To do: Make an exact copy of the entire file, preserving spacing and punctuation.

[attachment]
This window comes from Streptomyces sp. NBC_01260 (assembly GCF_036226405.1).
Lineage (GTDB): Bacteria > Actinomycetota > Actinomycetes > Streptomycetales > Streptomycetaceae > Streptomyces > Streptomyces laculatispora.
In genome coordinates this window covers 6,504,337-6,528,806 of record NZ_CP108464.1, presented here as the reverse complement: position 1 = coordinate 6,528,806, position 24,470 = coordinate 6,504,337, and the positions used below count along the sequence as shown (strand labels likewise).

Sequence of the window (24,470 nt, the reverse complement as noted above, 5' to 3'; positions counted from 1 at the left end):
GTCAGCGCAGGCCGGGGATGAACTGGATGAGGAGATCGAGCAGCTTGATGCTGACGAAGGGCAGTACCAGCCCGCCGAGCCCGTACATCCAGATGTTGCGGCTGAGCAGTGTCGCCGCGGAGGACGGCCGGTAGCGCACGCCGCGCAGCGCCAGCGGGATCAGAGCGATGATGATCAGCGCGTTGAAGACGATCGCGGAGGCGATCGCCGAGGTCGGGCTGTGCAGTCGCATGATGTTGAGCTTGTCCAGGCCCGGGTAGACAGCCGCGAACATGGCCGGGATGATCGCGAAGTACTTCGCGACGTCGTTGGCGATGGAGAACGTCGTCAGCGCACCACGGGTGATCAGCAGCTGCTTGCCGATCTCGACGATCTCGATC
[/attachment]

This window comes from Streptomyces sp. NBC_01260 (assembly GCF_036226405.1).
Lineage (GTDB): Bacteria > Actinomycetota > Actinomycetes > Streptomycetales > Streptomycetaceae > Streptomyces > Streptomyces laculatispora.
In genome coordinates this window covers 6,504,337-6,528,806 of record NZ_CP108464.1, presented here as the reverse complement: position 1 = coordinate 6,528,806, position 24,470 = coordinate 6,504,337, and the positions used below count along the sequence as shown (strand labels likewise).

Sequence of the window (24,470 nt, the reverse complement as noted above, 5' to 3'; positions counted from 1 at the left end):
GTCAGCGCAGGCCGGGGATGAACTGGATGAGGAGATCGAGCAGCTTGATGCTGACGAAGGGCAGTACCAGCCCGCCGAGCCCGTACATCCAGATGTTGCGGCTGAGCAGTGTCGCCGCGGAGGACGGCCGGTAGCGCACGCCGCGCAGCGCCAGCGGGATCAGAGCGATGATGATCAGCGCGTTGAAGACGATCGCGGAGGCGATCGCCGAGGTCGGGCTGTGCAGTCGCATGATGTTGAGCTTGTCCAGGCCCGGGTAGACAGCCGCGAACATGGCCGGGATGATCGCGAAGTACTTCGCGACGTCGTTGGCGATGGAGAACGTCGTCAGCGCACCACGGGTGATCAGCAGCTGCTTGCCGATCTCGACGATCTCGATC